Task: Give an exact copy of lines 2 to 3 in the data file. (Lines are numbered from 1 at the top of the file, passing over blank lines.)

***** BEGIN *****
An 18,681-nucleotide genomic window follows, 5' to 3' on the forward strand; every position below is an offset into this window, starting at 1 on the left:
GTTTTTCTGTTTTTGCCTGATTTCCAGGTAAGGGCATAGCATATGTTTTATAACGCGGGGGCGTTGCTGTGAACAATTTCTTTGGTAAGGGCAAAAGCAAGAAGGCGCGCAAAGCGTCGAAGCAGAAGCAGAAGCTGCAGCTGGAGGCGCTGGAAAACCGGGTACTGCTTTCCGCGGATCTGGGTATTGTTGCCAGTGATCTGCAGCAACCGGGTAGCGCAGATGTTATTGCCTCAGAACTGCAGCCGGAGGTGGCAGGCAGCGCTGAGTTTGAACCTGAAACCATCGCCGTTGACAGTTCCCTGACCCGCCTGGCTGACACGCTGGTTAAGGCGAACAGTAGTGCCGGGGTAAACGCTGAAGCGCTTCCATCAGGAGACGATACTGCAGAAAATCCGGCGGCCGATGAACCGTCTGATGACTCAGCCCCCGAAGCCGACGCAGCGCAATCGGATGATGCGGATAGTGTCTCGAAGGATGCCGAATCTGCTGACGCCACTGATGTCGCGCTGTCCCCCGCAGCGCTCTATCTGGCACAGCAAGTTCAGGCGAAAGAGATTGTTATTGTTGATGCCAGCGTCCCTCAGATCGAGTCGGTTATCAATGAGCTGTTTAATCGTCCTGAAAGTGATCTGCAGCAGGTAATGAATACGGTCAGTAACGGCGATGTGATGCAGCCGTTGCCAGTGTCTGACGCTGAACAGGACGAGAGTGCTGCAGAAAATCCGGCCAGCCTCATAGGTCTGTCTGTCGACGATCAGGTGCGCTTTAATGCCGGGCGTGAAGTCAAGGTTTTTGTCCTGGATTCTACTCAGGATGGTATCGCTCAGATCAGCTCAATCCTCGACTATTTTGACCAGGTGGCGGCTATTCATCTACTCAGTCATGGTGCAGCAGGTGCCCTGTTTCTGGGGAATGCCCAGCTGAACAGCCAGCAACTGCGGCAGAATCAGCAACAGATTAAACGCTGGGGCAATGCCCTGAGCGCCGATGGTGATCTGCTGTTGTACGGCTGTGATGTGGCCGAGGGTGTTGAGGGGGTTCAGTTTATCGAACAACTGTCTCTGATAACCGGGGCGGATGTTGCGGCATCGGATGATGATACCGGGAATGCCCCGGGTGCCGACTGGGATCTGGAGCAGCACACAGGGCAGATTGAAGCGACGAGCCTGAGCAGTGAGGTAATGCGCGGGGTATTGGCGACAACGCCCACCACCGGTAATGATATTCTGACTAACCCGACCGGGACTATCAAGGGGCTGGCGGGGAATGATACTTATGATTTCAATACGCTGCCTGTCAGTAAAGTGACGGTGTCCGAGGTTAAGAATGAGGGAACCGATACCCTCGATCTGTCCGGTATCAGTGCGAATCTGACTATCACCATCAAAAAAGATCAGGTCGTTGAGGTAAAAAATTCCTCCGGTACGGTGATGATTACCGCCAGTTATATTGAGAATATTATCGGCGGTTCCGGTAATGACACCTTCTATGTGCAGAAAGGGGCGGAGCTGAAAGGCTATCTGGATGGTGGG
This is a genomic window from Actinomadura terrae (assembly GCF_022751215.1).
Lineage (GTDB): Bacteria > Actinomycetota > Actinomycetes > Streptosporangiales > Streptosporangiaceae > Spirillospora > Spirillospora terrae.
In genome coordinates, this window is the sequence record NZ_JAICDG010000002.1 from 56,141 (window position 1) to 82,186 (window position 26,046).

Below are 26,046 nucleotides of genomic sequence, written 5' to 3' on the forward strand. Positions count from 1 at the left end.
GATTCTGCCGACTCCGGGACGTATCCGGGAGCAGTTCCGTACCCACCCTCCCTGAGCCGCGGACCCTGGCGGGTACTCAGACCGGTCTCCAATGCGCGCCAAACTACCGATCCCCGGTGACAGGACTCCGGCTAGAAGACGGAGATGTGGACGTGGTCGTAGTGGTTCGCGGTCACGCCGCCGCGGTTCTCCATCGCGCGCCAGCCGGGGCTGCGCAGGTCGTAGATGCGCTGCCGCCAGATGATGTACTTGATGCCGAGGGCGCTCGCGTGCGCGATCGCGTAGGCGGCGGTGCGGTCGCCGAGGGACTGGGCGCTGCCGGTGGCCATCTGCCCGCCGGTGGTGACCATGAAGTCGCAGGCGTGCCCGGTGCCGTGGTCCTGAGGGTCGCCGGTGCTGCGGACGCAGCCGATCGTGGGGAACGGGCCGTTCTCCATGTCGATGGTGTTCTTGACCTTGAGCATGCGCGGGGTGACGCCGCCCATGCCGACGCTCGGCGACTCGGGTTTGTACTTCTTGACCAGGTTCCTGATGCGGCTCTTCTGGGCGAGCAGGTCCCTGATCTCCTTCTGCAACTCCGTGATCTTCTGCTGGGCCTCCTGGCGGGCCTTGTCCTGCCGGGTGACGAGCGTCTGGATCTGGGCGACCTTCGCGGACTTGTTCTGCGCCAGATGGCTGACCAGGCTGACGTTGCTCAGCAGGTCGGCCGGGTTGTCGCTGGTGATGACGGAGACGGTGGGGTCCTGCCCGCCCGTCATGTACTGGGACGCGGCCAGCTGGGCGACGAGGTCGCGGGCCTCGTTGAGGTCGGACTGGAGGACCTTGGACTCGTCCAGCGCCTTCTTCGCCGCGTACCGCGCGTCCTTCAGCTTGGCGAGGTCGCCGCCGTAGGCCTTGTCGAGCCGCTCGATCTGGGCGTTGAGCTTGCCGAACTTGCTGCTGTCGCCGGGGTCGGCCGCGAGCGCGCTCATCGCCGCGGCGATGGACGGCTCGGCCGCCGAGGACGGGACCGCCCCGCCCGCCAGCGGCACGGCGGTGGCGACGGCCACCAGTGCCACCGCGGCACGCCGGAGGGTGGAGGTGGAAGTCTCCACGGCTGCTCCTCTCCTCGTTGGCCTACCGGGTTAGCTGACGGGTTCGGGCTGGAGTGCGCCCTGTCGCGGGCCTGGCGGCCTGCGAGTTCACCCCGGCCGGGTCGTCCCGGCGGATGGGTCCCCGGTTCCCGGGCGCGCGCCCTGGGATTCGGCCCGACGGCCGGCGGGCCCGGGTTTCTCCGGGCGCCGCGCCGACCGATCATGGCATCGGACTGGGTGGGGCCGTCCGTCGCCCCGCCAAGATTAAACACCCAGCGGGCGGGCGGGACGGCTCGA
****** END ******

GTTTTTCTGTTTTTGCCTGATTTCCAGGTAAGGGCATAGCATATGTTTTATAACGCGGGGGCGTTGCTGTGAACAATTTCTTTGGTAAGGGCAAAAGCAAGAAGGCGCGCAAAGCGTCGAAGCAGAAGCAGAAGCTGCAGCTGGAGGCGCTGGAAAACCGGGTACTGCTTTCCGCGGATCTGGGTATTGTTGCCAGTGATCTGCAGCAACCGGGTAGCGCAGATGTTATTGCCTCAGAACTGCAGCCGGAGGTGGCAGGCAGCGCTGAGTTTGAACCTGAAACCATCGCCGTTGACAGTTCCCTGACCCGCCTGGCTGACACGCTGGTTAAGGCGAACAGTAGTGCCGGGGTAAACGCTGAAGCGCTTCCATCAGGAGACGATACTGCAGAAAATCCGGCGGCCGATGAACCGTCTGATGACTCAGCCCCCGAAGCCGACGCAGCGCAATCGGATGATGCGGATAGTGTCTCGAAGGATGCCGAATCTGCTGACGCCACTGATGTCGCGCTGTCCCCCGCAGCGCTCTATCTGGCACAGCAAGTTCAGGCGAAAGAGATTGTTATTGTTGATGCCAGCGTCCCTCAGATCGAGTCGGTTATCAATGAGCTGTTTAATCGTCCTGAAAGTGATCTGCAGCAGGTAATGAATACGGTCAGTAACGGCGATGTGATGCAGCCGTTGCCAGTGTCTGACGCTGAACAGGACGAGAGTGCTGCAGAAAATCCGGCCAGCCTCATAGGTCTGTCTGTCGACGATCAGGTGCGCTTTAATGCCGGGCGTGAAGTCAAGGTTTTTGTCCTGGATTCTACTCAGGATGGTATCGCTCAGATCAGCTCAATCCTCGACTATTTTGACCAGGTGGCGGCTATTCATCTACTCAGTCATGGTGCAGCAGGTGCCCTGTTTCTGGGGAATGCCCAGCTGAACAGCCAGCAACTGCGGCAGAATCAGCAACAGATTAAACGCTGGGGCAATGCCCTGAGCGCCGATGGTGATCTGCTGTTGTACGGCTGTGATGTGGCCGAGGGTGTTGAGGGGGTTCAGTTTATCGAACAACTGTCTCTGATAACCGGGGCGGATGTTGCGGCATCGGATGATGATACCGGGAATGCCCCGGGTGCCGACTGGGATCTGGAGCAGCACACAGGGCAGATTGAAGCGACGAGCCTGAGCAGTGAGGTAATGCGCGGGGTATTGGCGACAACGCCCACCACCGGTAATGATATTCTGACTAACCCGACCGGGACTATCAAGGGGCTGGCGGGGAATGATACTTATGATTTCAATACGCTGCCTGTCAGTAAAGTGACGGTGTCCGAGGTTAAGAATGAGGGAACCGATACCCTCGATCTGTCCGGTATCAGTGCGAATCTGACTATCACCATCAAAAAAGATCAGGTCGTTGAGGTAAAAAATTCCTCCGGTACGGTGATGATTACCGCCAGTTATATTGAGAATATTATCGGCGGTTCCGGTAATGACACCTTCTATGTGCAGAAAGGGGCGGAGCTGAAAGGCTATCTGGATGGTGGG
This is a genomic window from Actinomadura terrae (assembly GCF_022751215.1).